Serial innovation starts and ends with guidelines on the wall

I wonder – what would work be like, if you and your team would agree to the following four guidelines?

I thought about having a designer work on a poster but decided it was better to monitor how many actually downloads my Keynote screenshot

I thought about having a designer work on a poster, but I decided it was better to monitor how many actually downloads this slide that I made in Keynote

1. Exploration over back-logs

There, I won’t forget it now. Phuh. Writing down future work is therapy to the overworked innovator.

Six months later I have this huge lists – and this bad conscience – growing with quiet pace. What was I thinking when I wrote “more analytics!!” back in January?  Who put “rethink menu structure” in here? Needless to say, man hours will have to be spent on keeping that list clean, understandable and prioritized at all times.

Meanwhile, your most fierce competitor is out there, exploring the mentality of their customers. In their overzealous outreach they stumble across ideas that were really someone else’s ideas (lucky bastards), change direction a few times before they go ahead and steal our market shares.

When you focus on exploration you remove living conditions for self-inflicted administrative work. The time you used to spend on speculation, is now spent on learning and adjusting.

(Just relax: If your idea is truly brilliant, you will not forget it. I promise.)

2. Experiments over discussions

Which feature should we implement next? Should our product have Facebook-login, Google-login, custom login or all three of them? Are our users mostly male? Will users hate us for putting an ad on the landing page?

Discussions are fine, as long as they a) don’t last for ever b) don’t recur c) don’t become a battlefield for personal conflict.

The best discussions are not about what we think is the correct answer. The best discussions are about how we can verify what is the correct answer. How can we can use analytics, A/B-testing, surveys, interviews or other experimental techniques to design an experiment that tells us what it’s like out there?

When you focus on experiments, you promote ideas over persons: Social dynamics in your team decides less. (The almighty, utterly experienced ex-google technician may not get to call all the shots). Facts decide more.

(If you still feel like discussing, team up with your co-workers on a late night quiz at the corner pub.)

3. Conclusions over kick-offs

A kick-off is the work equivalent of throwing yourself from an aircraft (with our without a parachute). I love kick-offs – especially when they include balloons and I got to craft the playlist on forever repeat.

Finishing something is the only work related thing that makes me feel better.

The trick to finishing is not to start until you’re ready. Start to early, and you or someone else will be put on hold, eventually. Things on hold cause what I heard a customer call organizational erosion: People get frustrated when their stuff isn’t worked on. It makes them feel neglected and unappreciated. The next time we discuss what to kick off, they are a little grumpy. Especially if this isn’t the first time they’re down-prioritized.

When you focus on conclusions, you will kill off bad things before they’ve started. Your creativity revolves around getting the important things done. You get to know what continuous productivity feels like.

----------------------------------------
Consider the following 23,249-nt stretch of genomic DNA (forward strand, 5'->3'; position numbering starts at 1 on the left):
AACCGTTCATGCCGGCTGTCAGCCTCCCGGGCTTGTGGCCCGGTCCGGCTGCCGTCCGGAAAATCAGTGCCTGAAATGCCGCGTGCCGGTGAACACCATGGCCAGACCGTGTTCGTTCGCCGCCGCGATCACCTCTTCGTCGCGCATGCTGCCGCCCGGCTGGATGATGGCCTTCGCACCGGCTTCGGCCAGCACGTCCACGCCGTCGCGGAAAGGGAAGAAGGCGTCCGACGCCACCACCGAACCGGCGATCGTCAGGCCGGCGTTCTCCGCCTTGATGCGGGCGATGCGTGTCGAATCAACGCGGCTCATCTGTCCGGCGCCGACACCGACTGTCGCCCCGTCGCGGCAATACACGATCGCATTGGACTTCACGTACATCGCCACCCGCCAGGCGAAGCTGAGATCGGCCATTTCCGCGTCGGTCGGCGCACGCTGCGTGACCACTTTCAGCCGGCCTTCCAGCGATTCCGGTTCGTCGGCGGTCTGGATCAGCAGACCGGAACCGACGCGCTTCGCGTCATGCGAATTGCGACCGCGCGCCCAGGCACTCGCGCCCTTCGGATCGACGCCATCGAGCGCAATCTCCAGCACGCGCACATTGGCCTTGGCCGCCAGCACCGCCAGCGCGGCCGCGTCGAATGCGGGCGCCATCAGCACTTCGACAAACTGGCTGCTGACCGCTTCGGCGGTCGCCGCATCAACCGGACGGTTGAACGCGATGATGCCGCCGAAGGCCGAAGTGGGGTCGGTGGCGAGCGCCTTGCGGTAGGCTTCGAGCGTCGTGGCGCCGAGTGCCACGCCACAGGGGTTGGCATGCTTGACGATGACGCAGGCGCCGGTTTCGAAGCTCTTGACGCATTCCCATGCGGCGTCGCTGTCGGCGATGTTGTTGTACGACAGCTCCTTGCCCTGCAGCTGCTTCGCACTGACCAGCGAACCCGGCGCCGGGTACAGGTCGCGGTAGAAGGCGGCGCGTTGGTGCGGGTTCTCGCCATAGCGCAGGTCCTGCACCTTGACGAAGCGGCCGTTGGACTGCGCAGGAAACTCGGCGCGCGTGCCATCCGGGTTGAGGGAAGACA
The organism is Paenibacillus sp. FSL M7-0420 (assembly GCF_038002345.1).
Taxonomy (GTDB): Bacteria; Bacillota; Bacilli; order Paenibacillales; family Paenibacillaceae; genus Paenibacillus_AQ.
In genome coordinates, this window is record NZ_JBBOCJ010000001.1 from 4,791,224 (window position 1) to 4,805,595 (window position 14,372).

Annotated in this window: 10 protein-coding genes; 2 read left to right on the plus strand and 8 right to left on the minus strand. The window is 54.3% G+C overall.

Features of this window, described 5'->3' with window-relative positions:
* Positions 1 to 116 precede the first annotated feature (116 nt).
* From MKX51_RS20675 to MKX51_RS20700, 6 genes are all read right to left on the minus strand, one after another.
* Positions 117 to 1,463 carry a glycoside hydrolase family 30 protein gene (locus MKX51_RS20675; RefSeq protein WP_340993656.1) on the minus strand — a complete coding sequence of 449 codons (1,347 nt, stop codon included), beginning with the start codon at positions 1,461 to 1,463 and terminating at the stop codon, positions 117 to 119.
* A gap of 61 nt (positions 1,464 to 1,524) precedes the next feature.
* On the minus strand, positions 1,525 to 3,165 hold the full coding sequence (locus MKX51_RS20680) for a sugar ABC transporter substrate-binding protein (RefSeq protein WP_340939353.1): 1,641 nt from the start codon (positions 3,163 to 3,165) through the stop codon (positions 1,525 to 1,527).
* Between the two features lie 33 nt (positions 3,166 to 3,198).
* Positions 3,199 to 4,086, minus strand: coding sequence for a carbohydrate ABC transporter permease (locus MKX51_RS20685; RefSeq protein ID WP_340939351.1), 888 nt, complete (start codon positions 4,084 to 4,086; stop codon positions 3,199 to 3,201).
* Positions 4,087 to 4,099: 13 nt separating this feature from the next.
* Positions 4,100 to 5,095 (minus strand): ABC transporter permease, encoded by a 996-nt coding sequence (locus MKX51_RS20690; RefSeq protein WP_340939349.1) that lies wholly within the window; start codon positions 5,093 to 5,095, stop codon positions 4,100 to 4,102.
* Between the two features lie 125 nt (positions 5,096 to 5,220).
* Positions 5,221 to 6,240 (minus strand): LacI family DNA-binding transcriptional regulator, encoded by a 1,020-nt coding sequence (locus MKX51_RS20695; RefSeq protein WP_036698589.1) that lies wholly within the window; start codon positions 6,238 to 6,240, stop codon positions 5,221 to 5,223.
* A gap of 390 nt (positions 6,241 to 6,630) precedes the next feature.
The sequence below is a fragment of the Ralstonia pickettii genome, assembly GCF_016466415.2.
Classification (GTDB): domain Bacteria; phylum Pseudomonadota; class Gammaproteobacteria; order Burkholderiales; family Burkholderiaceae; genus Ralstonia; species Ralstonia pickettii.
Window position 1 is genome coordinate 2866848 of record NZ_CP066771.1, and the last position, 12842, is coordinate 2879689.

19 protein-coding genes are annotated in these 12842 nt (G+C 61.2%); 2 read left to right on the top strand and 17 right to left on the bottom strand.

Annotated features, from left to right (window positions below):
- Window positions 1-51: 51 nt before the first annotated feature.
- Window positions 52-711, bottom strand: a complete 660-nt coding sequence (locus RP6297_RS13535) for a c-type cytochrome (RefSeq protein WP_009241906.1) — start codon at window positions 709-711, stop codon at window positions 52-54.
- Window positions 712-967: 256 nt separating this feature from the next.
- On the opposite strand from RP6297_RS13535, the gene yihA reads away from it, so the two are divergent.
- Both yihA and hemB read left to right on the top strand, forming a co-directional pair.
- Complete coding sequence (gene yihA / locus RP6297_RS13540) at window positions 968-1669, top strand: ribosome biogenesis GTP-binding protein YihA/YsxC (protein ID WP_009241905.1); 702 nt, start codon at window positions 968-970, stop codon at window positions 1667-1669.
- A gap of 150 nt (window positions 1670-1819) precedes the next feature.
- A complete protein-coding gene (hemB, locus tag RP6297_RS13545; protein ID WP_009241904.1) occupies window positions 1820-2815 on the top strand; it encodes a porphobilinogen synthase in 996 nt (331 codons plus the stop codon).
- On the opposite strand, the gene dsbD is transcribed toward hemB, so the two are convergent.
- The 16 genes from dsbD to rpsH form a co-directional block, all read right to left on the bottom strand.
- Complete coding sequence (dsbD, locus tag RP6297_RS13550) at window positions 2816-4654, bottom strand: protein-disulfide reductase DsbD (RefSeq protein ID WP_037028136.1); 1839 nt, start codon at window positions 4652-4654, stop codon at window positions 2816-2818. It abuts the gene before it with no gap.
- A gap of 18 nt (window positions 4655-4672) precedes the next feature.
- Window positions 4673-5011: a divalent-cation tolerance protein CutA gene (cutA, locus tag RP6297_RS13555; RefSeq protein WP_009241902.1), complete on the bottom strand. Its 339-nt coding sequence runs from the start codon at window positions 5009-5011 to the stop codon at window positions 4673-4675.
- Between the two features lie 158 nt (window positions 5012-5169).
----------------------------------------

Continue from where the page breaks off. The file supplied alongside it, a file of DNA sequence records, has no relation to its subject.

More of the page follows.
(And you can afford even more balloons in the office.)

4. Safe failures over big launches

Big launches are even more spectacular than kick-offs. There is something about that atmosphere, when expensive suits prep the CEO for the media, when we spend the day at the office rolling out roll-ups, folding out white tablecloths, and cleaning out half empty Pepsi cans, pizza boxes and compromising pictures of cats, competitors and co-workers.

Did you know the first version of iTunes on mobile was on a Nokia feature phone? (I guess Apple learned a few things about mobile phones as well in that project.) The things you do under the radar are more easy to play around with. It’s like writing with a pencil versus writing with an expensive fountain pen: As an innovator you want attention from the people who pay the bills, not the rest. The media, your competitors, intellectuals and twitter trolls follow you for other reasons. You need just enough attention to learn what works in your market, nothing more, nothing less.

When you focus on safe failures, you expand your frame of creativity (your thinking box). You pursue more daring ideas, you sleep better at night and you learn faster what that big launch one day will look like.

(There’s a universe of difference between launching something that’s already proven, and launching something nobody has seen.)

How to get started

The innovation mindset is to nurture a culture for exploration, experimentation, safe failures and conclusions. To get started, gather your team and ask yourself what’s more fun:

Days away from the office, or administration work? Watching live user logs, or sitting around in meetings? Going home from work thinking I completed something, or Inflating balloons?

Trying and failing – or just failing?

Anders Haugeto (36) is entrepreneur, engineer and experiment designer helping the customers of Iterate innovate faster. He uses systems thinking, business model generation and Lean Startup to create innovation monsters – intrapreneurs – who’s mission in life is to disrupt their organization from within. Follow his tweets about experiments and entrepreneurship here: @hauge2.

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